Quote from Hackney Gazette:
"Brit artist Gavin Turk is behind a cheekily named new public artwork at the Queen Elizabeth Olympic Park.
"The large door, called ‘L’Âge d’Or’, was commissioned by Here East.
"The technology and innovation hub is based the former Press and Broadcast Centre for the London 2012 Olympic and Paralympic Games.
"The door was conceived to symbolise Here East’s vision to become a “home for local artists”.
Gavin Poole, CEO at Here East said: ‘This participatory public artwork fits perfectly with our vision for Here East as a major cultural and creative hub for London, and will greatly enrich the experience for visitors and for the creative business and individuals based on the site."
Design Week said:
"Cultural and creative hub, Here East, based in London’s Queen Elizabeth Olympic Park, has unveiled a new public artwork by artist Gavin Turk.
"The installation comprises an oversized painted door and has been designed in homage to William Blake’s famous doors of perception.
"The artwork signals that the area is open for business to the international creative community, as well as for the local artistic community of Hackney Wick, says Here East."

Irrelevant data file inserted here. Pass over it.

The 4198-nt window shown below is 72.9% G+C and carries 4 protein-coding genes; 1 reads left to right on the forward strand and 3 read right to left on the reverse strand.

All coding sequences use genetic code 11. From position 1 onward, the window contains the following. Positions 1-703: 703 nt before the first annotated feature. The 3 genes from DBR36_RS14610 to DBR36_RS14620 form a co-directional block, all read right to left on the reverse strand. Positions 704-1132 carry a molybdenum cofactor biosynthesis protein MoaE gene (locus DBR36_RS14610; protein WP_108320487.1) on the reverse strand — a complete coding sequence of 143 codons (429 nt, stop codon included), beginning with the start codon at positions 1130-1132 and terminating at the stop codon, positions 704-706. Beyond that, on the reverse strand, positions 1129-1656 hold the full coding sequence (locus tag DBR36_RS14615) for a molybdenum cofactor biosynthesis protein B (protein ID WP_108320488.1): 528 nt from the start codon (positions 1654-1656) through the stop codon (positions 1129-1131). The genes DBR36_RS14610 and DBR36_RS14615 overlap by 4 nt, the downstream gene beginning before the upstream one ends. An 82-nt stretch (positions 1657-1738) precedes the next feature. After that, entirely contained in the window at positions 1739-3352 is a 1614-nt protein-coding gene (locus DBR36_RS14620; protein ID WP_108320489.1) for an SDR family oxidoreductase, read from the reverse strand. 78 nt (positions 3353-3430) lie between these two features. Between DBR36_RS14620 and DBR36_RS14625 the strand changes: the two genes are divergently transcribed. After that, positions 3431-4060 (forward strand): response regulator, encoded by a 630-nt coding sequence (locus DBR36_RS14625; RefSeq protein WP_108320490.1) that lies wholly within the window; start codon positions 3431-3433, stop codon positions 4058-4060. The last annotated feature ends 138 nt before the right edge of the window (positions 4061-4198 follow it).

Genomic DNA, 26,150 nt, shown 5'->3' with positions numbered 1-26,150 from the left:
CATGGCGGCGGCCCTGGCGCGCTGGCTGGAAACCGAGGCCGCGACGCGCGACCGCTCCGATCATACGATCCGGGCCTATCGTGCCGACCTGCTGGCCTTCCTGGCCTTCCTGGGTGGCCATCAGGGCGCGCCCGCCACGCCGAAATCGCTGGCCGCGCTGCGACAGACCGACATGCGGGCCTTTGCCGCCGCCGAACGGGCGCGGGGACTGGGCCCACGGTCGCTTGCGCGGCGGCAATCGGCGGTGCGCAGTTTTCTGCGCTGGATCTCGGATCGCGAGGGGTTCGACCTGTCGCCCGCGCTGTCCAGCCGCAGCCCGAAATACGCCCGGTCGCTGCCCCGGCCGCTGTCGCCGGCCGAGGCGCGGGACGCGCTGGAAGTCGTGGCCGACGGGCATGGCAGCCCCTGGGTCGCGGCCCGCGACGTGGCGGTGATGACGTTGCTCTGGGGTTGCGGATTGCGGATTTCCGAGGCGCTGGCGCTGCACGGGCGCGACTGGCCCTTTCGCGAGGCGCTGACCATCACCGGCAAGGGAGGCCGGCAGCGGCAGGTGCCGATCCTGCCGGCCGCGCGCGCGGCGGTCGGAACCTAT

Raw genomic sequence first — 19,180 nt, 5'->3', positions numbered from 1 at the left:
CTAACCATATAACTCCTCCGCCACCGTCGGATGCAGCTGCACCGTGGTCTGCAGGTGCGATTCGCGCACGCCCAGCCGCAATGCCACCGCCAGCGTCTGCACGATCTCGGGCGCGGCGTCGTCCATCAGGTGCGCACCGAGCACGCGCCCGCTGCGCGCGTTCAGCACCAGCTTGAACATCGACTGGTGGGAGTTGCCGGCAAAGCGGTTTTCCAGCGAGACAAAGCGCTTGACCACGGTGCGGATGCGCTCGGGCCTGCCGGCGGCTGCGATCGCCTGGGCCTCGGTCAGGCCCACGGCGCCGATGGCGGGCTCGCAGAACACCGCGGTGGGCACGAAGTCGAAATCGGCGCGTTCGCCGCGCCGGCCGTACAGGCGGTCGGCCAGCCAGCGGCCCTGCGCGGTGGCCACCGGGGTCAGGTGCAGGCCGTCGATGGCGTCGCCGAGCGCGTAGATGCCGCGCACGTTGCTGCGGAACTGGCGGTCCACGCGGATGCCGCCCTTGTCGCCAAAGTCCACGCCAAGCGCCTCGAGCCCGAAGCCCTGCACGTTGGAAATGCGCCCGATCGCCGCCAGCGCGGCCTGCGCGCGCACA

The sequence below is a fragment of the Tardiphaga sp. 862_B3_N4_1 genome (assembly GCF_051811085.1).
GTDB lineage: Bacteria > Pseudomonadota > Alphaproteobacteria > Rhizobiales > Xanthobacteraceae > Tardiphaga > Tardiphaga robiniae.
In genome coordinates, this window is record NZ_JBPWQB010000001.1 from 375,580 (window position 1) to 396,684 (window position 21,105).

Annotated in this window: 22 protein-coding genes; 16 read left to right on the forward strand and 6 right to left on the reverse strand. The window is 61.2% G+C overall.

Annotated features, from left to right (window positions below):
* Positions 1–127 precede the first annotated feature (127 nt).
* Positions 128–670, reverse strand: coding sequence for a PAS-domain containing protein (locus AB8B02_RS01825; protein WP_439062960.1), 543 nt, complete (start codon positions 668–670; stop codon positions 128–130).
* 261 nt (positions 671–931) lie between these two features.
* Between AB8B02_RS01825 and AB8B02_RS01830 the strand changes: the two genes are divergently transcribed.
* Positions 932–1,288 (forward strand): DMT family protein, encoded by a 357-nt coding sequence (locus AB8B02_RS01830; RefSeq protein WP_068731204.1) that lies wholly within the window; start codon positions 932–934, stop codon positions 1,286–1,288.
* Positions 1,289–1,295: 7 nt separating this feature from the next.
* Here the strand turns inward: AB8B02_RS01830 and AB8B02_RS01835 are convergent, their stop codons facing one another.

Background: Doors of Perception
Extract from Blake's Poem "The Marriage of Heaven and Hell" :
If the doors of perception were cleansed everything would appear to man as it is, infinite. For man has closed himself up till he sees all things thro’ narrow chinks of his cavern.
The phrase "The Doors of Perception" was used as a book title by Aldous Huxley and is also the source of the name of the band "The Doors".
L'Âge d'Or is French for "The age of gold", possibly hinting at a future golden age for creative endeavours on the Queen Elizabeth Olympic Park.